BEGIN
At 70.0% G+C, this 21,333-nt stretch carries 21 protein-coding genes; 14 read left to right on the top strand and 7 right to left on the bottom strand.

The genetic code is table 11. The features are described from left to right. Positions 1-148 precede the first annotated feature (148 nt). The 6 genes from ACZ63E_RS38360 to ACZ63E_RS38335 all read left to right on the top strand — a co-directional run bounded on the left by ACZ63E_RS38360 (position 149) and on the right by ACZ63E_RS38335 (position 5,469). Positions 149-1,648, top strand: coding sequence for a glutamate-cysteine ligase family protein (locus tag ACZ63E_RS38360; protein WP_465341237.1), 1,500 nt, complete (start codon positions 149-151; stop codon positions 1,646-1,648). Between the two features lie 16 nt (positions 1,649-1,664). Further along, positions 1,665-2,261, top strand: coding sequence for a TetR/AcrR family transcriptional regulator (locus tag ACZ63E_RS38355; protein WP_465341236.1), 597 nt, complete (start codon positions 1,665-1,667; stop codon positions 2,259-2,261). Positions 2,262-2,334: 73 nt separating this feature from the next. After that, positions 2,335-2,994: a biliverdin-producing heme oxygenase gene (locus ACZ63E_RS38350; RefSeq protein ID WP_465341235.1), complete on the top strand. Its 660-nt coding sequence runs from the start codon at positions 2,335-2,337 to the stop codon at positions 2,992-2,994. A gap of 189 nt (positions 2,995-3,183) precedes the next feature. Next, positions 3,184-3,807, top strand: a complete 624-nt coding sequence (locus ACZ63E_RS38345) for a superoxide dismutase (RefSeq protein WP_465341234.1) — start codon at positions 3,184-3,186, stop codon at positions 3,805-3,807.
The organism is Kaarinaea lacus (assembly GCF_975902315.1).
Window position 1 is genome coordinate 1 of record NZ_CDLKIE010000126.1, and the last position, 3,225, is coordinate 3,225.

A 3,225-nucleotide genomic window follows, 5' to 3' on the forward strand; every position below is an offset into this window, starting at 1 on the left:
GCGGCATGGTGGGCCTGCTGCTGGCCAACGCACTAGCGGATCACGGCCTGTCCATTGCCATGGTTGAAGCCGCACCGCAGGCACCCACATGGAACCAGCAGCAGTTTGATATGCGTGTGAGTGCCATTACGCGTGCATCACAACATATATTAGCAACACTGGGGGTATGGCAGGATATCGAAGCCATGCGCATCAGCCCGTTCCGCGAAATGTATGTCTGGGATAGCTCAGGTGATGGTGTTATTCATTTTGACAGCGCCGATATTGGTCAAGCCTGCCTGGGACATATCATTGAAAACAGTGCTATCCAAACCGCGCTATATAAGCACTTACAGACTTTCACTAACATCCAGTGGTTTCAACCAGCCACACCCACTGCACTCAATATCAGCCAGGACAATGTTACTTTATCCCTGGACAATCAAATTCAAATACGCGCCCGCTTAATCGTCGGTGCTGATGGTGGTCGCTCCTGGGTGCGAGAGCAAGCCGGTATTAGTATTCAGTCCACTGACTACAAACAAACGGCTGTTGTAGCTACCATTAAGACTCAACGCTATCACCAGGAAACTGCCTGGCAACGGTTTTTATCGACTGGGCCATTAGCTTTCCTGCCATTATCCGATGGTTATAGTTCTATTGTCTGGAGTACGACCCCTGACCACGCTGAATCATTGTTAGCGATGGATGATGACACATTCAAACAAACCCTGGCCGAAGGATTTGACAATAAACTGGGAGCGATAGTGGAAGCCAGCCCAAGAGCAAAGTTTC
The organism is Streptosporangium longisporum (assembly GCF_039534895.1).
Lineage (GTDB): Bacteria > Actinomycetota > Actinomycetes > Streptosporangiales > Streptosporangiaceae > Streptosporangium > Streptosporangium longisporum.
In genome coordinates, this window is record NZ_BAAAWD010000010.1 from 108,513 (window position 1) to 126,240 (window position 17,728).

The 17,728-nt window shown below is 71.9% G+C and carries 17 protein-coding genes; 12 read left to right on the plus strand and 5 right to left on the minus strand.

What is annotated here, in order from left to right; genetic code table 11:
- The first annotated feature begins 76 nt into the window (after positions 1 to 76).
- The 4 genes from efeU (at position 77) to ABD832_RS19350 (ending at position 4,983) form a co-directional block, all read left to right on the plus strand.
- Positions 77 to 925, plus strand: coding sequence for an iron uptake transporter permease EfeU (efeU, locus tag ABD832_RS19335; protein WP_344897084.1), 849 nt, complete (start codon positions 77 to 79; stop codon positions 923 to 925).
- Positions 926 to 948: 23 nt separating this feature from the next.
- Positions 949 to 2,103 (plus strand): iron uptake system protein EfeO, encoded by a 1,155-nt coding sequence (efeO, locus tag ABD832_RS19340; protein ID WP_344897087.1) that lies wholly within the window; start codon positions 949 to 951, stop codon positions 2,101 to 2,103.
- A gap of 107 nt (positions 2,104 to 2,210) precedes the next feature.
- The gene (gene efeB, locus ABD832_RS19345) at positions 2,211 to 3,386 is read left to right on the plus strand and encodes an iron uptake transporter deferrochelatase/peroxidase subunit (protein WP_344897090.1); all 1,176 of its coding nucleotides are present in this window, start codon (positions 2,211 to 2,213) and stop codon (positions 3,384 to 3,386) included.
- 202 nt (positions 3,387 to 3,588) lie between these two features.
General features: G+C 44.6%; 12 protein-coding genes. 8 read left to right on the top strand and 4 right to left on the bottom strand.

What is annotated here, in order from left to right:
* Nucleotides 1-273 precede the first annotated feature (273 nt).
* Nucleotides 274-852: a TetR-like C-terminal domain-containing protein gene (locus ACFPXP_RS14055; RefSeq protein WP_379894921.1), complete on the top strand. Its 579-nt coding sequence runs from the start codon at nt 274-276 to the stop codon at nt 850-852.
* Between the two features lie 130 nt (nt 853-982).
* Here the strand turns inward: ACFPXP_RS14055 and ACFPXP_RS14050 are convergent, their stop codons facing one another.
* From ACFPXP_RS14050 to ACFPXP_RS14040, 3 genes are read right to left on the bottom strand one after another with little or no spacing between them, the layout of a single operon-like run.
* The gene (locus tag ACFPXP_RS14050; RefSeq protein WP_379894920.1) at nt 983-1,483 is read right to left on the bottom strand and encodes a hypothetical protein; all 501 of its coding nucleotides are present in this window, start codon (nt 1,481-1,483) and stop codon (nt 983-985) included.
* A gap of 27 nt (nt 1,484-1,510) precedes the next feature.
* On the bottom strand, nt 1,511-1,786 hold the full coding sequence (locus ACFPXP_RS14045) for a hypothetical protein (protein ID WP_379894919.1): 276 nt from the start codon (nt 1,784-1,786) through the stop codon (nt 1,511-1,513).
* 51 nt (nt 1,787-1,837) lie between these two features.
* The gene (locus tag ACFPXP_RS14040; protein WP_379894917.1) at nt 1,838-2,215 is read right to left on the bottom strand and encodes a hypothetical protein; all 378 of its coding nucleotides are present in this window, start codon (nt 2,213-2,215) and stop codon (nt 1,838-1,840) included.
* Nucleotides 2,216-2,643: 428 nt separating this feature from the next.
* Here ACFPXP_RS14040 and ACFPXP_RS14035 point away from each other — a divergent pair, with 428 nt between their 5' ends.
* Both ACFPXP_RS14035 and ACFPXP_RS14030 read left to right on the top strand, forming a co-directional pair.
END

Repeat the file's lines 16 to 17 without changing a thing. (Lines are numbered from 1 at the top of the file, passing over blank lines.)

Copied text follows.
- Positions 949 to 2,103 (plus strand): iron uptake system protein EfeO, encoded by a 1,155-nt coding sequence (efeO, locus tag ABD832_RS19340; protein ID WP_344897087.1) that lies wholly within the window; start codon positions 949 to 951, stop codon positions 2,101 to 2,103.
- A gap of 107 nt (positions 2,104 to 2,210) precedes the next feature.